“Yes, we hear [criticism] from all over. But if we think of the Bible, the right decision is not always acknowledged in the same moment,” she said. “It is a question of whether we think about the future in the short term or in the long term, from eternity. If we keep in mind eternity, we don’t have to worry so much about the criticism we receive.”

I learned that Novak, as a strong believer, puts prayer as an important priority on her daily agenda.

“It was not very easy to start reading the Bible every day, but I have been doing so for a long time. I start my day with the Bible, and I get a sense of security from it,” she said. “The Bible reminds us every day that our land does not belong to us but to God, and power does not belong to us, but belongs to Him. Nor should we be proud of our accomplishments, but He also deserves credit.”

“If I remember these things every day, I hope I make better decisions.”

In an interview published on Nov. 22 on the news site of the Hungarian Reformed Church, Novak described her attitude to her post.

“Since I have been in public office, the relevance and meaning of the Lord’s Prayer has changed. At the end of the prayer we say ‘for thine is the kingdom, the power and the glory,’ but often the emphasis is on the words ‘kingdom,’ ‘power’ and ‘glory’ when it should be on ‘thine,'” Novak noted. “Every time I recite the Lord’s Prayer, this is the moment where I realize that the kingdom, the power and the glory are not mine, not ours, but God’s. It is also clear from the sentence that power, office and mandate are given by grace. This insight gives me strength, energy, a real sense of security.”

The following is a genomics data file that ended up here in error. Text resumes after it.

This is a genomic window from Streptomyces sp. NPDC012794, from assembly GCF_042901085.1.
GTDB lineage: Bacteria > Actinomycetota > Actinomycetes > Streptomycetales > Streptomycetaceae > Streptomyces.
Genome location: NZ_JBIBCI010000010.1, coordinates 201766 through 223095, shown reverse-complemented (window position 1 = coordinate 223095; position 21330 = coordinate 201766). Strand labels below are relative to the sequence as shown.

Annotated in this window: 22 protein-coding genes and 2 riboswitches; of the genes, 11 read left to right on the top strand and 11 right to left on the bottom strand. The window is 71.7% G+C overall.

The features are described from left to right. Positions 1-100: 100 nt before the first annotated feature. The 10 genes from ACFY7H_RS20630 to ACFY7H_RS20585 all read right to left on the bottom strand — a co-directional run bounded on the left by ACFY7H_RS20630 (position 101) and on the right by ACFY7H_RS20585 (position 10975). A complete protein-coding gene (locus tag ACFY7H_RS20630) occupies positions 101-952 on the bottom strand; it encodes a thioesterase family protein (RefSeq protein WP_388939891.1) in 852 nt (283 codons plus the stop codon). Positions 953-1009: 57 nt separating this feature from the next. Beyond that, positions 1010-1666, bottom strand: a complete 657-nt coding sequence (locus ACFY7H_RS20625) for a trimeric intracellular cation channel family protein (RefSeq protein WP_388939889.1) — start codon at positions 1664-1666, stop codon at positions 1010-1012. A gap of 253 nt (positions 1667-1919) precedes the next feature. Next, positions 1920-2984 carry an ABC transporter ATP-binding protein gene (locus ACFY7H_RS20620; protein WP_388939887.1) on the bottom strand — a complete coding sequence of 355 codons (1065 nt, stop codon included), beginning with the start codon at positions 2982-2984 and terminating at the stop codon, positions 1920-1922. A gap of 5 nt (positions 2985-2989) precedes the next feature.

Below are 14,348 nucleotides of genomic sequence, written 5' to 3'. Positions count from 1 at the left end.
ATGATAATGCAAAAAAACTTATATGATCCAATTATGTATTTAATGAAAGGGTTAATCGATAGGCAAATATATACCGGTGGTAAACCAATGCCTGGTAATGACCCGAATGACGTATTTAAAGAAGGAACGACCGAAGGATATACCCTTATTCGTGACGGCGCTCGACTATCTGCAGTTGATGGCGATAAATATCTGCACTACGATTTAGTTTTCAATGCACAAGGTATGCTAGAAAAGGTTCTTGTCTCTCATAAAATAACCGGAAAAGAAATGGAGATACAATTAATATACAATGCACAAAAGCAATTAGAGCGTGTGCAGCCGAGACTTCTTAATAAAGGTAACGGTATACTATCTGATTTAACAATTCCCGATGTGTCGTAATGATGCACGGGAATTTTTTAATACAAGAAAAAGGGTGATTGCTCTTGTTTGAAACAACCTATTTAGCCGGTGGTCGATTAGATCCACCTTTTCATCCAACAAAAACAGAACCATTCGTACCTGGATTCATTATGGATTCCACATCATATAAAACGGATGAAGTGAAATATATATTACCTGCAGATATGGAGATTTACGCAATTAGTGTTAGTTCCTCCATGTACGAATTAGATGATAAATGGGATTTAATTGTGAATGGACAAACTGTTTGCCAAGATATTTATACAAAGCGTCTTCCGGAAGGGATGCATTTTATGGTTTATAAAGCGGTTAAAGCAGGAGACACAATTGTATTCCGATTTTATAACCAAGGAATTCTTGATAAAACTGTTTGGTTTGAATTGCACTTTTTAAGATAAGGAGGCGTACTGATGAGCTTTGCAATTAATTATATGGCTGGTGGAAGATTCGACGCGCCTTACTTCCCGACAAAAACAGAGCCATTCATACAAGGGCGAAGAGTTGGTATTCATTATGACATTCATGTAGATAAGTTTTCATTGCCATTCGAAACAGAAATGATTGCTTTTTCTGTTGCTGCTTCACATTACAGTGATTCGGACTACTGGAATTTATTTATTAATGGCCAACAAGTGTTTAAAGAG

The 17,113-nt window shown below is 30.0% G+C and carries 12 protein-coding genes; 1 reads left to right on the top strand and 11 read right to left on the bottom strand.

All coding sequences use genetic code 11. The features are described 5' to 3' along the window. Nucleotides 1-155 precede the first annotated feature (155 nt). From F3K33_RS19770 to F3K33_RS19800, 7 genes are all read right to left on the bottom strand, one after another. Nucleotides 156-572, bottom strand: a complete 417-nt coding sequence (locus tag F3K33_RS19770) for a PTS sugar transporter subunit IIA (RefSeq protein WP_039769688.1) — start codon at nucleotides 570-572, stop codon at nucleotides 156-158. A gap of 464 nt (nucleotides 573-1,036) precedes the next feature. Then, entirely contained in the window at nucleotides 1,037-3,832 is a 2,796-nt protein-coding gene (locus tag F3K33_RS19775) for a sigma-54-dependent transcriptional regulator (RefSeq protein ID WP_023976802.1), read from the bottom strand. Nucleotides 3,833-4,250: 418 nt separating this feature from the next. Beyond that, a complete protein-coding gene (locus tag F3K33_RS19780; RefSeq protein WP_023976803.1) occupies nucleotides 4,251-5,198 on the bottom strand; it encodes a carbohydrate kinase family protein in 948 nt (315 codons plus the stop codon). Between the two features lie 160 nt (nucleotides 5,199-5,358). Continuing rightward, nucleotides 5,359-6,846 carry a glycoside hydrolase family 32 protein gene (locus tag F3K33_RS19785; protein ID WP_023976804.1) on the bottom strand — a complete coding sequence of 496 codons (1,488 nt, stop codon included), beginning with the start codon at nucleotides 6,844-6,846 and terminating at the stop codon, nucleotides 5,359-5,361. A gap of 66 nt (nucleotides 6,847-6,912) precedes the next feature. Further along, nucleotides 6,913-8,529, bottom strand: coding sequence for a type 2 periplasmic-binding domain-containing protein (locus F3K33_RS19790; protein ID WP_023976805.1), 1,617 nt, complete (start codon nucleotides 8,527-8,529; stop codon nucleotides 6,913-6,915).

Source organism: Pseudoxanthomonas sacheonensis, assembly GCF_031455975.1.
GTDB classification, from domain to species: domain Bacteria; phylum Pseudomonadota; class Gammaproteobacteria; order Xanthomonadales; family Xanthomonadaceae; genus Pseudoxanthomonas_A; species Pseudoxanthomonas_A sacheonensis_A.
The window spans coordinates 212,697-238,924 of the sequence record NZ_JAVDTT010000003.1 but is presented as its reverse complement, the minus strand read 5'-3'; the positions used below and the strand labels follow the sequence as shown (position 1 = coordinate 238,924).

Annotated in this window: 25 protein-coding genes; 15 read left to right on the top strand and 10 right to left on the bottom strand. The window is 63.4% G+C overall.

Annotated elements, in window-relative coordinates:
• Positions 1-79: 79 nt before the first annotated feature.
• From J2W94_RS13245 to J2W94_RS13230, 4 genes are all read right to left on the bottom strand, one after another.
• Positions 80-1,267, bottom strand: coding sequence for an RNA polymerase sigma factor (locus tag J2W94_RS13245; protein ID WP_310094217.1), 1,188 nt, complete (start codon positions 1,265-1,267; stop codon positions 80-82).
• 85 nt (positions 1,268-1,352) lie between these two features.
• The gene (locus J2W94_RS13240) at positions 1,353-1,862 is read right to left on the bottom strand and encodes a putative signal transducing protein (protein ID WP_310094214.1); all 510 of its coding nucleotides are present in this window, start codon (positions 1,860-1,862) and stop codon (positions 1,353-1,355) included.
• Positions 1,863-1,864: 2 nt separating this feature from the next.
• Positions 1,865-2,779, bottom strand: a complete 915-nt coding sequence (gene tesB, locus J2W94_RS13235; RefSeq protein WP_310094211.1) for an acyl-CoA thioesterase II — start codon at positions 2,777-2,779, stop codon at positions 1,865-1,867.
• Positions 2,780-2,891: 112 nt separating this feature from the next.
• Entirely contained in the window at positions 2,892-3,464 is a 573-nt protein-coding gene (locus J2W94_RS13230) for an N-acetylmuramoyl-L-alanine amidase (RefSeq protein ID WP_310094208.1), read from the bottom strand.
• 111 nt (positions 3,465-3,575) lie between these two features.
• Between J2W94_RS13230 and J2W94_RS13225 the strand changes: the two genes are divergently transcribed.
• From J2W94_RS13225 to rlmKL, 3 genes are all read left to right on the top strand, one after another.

She continued: “I know that the kingdom belongs to God, but this does not make me inactive, rather liberates me, because I have the opportunity to participate as a servant in His realm. This makes my work and my life meaningful.”

After the interview, I presented Novak with my book, The Miracle of Israel and President Truman, which tells a story about a Bible-believing man who accidentally became president of the United States of America in 1945 and played a critical role in the founding of the Jewish state.

Truman didn’t know about his destiny until a few months prior to Election Day. I can sense similar providence with Novak.

God’s ways are mysterious.

Novak will assume the office of president during a ceremony on May 10. May God bless Hungary and President Novak. {eoa}

Risto Huvila, a writer, public speaker, political adviser and TV host from Finland, observes European and American Middle East policies and antisemitism through evangelical lenses. As chairman of the Federation of Finland-Israel Associations and vice chair of the Finnish Holocaust Remembrance Association and the March of Life Finland, he is an active advocate for Israel. He writes for the Jerusalem Post, the Times of Israel and a leading evangelical news site in Finland. He has also authored the book The Miracle of Israel and President Truman and he frequently appears in the media. He can be reached at [email protected].